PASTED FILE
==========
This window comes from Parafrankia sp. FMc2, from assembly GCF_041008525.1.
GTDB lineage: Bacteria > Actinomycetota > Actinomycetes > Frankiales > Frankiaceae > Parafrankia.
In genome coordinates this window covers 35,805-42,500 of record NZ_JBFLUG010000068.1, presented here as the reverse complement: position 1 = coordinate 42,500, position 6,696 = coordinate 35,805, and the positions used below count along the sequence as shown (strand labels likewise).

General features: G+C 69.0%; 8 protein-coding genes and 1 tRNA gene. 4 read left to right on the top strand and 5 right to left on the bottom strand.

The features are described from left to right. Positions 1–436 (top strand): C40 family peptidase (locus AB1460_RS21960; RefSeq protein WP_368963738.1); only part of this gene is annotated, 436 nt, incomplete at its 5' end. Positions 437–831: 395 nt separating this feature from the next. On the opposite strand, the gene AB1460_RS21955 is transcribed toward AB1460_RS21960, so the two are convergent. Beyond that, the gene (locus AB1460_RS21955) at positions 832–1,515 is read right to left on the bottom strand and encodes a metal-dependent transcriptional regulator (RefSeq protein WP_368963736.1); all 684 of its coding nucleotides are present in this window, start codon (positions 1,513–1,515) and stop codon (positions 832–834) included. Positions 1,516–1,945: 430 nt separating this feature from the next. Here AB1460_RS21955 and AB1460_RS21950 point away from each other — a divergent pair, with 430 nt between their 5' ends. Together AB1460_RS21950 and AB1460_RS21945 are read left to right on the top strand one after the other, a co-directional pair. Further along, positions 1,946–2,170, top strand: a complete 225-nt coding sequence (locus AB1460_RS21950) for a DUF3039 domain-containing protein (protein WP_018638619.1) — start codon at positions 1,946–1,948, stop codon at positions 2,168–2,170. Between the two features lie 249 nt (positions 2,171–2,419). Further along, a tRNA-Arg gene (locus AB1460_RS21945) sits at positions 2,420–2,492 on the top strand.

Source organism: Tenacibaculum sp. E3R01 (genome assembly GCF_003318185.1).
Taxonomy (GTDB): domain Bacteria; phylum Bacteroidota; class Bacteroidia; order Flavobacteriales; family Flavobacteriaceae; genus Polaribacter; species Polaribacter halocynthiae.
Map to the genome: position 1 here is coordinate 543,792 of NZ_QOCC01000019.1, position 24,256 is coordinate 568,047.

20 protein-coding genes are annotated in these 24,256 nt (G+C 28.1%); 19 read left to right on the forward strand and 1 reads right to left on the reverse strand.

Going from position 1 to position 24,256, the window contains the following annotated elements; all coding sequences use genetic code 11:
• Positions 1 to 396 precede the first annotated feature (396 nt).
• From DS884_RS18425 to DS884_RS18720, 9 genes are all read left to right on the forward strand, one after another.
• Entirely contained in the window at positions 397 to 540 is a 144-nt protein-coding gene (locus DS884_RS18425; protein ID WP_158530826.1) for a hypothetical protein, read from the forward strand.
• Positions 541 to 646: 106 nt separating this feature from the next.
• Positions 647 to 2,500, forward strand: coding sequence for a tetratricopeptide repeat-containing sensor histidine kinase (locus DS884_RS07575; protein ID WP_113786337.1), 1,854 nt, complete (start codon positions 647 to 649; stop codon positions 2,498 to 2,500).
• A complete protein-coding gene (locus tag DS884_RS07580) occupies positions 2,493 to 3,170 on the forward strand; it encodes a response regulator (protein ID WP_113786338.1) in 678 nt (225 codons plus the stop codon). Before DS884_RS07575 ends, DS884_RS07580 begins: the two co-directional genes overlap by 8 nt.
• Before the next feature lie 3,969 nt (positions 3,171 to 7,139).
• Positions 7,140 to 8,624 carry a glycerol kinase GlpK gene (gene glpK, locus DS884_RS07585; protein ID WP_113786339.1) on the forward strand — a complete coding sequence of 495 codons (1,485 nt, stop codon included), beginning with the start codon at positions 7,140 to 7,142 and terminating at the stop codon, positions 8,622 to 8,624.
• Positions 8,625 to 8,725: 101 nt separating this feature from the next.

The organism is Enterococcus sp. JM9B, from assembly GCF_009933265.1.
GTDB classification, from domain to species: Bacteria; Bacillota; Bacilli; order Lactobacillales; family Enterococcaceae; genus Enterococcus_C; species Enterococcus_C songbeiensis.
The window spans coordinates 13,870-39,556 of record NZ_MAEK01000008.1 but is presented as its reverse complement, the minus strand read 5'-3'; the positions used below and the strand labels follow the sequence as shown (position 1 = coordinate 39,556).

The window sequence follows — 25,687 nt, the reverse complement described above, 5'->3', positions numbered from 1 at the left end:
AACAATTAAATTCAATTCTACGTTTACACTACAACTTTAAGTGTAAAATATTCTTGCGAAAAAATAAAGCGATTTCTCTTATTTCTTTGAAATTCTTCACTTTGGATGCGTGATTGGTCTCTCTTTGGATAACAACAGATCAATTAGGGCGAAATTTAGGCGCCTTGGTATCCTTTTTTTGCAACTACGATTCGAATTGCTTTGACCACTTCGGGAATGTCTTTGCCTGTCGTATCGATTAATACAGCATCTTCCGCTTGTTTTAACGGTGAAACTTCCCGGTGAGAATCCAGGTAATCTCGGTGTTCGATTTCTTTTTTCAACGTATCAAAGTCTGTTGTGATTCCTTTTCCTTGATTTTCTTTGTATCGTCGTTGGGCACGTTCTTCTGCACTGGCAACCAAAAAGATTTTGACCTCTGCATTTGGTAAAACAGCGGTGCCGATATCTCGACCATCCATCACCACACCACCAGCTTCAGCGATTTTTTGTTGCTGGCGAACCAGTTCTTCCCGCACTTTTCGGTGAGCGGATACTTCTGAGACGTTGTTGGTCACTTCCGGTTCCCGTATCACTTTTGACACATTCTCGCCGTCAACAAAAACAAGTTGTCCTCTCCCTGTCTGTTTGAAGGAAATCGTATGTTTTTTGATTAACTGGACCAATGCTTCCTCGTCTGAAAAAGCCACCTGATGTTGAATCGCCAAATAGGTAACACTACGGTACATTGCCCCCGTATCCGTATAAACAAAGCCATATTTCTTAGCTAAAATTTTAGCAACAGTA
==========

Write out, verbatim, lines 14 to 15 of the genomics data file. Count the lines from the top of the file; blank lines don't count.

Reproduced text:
• Positions 541 to 646: 106 nt separating this feature from the next.
• Positions 647 to 2,500, forward strand: coding sequence for a tetratricopeptide repeat-containing sensor histidine kinase (locus DS884_RS07575; protein ID WP_113786337.1), 1,854 nt, complete (start codon positions 647 to 649; stop codon positions 2,498 to 2,500).